The exodus intensifies
The trend of an exodus of workers in non-tech industries from the city has intensified dramatically since the start of the pandemic. It now includes many middle-of-the-road and back office tech sector employees.
Meanwhile, tech entrepreneurs, the real owners of the means of production, have only become richer. The pandemic has made them even more indispensable to the economy.
Impact on public services
Services for the less fortunate in the city are deteriorating as the city becomes home to increasing numbers of the ultra-rich.
The City College of San Francisco, a community college that offers training to adults in a variety of useful professions, has lost 40% of its students since 2010.
It is facing faculty layoffs and cutbacks in classes. Meanwhile, public school enrollment fell by 5% over the past year alone.
A black swan event with precedent
The pandemic may be a black swan event. However, it fits into the boom-and-bust economic pattern that has prevailed in the U.S. economy over the past two decades.
And, what a surprise, each new recession makes the owners of the means of production richer. As it does a relatively small circle of people who service them, such as lawyers and financiers.
The rest of the country becomes poorer. That was what happened after the financial crisis of 2008-09. And even more so during the current pandemic.
In 2008, the Obama administration had provided a $831 billion stimulus to bring back jobs, revive the economy and help state and local governments. During the pandemic the stimulus needed to remedy the situation has been dramatically higher.
Under Donald Trump, the CARES package measured $2 trillion. This was followed by Joe Biden’s $1.9 trillion stimulus, with another $2 trillion in infrastructure investment currently in the works.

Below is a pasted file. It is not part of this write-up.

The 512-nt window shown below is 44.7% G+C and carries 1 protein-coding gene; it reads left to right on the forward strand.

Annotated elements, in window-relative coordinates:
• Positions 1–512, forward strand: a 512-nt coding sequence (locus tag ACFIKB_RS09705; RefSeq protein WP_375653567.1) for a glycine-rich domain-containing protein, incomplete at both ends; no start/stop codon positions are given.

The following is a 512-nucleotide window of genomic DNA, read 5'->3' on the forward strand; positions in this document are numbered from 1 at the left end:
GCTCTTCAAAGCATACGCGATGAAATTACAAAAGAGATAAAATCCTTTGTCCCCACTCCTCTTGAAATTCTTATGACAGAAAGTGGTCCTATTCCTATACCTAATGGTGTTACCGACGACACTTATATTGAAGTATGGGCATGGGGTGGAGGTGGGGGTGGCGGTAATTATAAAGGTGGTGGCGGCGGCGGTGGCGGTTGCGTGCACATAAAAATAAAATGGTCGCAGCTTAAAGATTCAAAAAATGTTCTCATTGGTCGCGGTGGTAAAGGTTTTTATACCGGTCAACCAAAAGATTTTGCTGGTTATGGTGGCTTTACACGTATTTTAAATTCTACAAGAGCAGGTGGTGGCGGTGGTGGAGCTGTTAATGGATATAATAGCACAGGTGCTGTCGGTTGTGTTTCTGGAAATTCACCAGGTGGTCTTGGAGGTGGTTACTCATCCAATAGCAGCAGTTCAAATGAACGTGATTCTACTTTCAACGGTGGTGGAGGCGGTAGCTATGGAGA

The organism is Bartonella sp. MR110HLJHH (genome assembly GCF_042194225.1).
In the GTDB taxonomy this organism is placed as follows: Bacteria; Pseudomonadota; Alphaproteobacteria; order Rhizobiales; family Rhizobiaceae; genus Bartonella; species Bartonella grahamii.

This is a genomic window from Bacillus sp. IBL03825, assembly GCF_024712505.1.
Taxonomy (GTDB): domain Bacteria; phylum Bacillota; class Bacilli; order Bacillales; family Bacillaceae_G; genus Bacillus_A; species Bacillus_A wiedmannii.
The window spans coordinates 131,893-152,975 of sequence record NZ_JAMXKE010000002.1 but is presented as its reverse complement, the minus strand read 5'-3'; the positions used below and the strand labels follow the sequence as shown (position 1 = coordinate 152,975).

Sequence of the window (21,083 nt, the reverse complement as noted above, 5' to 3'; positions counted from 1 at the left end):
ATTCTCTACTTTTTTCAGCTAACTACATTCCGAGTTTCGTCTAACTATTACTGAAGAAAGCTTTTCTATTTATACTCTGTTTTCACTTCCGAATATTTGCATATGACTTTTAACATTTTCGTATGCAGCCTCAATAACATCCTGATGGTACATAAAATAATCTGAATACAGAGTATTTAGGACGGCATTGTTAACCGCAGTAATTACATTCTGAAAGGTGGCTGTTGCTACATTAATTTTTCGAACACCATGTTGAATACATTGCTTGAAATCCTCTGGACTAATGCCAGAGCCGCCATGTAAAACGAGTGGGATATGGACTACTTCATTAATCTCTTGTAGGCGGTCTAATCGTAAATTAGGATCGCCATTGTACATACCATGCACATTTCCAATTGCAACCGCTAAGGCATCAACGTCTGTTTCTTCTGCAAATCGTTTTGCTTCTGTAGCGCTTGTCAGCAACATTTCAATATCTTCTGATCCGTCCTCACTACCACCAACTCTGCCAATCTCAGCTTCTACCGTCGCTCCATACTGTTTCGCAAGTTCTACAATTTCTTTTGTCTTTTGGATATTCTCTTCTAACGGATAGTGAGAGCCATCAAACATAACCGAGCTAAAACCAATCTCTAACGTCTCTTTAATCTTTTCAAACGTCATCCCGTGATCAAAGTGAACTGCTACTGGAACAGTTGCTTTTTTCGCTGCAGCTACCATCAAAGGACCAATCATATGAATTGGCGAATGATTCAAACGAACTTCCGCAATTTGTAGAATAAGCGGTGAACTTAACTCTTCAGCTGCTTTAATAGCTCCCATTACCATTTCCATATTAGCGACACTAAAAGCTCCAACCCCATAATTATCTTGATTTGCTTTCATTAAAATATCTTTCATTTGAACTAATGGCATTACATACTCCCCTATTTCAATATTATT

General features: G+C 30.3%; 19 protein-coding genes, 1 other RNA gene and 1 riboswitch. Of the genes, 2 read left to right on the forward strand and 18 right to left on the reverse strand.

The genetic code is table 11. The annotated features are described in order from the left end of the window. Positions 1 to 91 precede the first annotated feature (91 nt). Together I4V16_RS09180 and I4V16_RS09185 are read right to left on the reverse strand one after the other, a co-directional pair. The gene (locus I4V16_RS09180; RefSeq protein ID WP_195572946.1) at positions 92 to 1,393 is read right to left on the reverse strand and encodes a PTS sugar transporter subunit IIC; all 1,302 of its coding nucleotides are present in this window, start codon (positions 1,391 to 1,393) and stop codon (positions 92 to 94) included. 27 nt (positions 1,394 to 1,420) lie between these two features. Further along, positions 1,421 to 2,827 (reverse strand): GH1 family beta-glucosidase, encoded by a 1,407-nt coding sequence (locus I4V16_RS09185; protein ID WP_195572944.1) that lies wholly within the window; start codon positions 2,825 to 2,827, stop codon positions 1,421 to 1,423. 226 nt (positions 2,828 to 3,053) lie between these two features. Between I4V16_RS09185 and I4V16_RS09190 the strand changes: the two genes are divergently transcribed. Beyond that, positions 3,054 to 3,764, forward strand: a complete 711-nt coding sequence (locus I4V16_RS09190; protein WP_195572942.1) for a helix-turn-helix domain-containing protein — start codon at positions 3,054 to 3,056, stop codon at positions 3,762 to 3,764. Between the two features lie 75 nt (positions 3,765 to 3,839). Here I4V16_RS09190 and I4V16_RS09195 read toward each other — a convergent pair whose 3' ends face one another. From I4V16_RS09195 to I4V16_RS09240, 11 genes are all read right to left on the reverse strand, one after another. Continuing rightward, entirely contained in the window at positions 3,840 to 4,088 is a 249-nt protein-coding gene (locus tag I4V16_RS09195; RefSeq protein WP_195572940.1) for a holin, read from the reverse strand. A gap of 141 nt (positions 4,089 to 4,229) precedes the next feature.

A band aid for a broken arm
This is an enormous patch for the broken U.S. economic system. But it is still no more than a band aid.
Unless the root cause – massive, gilded age-level economic inequality – is eliminated, the San Francisco “model” of wealth and poverty will only deepen and spread.
Populism, frustration and resentment
With growing inequality comes frustration and resentment. In recent years, these sentiments have given rise to populism and rebellion against the elites.
The rage is already spilling into the streets. Inequality was the ultimate root cause of the January 6 storming of U.S. Congress.
As those events demonstrated, the digital tech industry readily provides the wherewithal for the angry parts of society to band together and organize.
Marx predicted that capitalism would lead to the concentration of wealth in the hands of those who own the means of production and impoverishment and disenfranchisement of everyone else.
The New Deal in the United States and social democracy in Europe tempered the unbridled capitalism, allowing many to share in the wealth created by the economy.
Now the United States in particular will need once more to create an economy that works for entire society, not just the superrich few.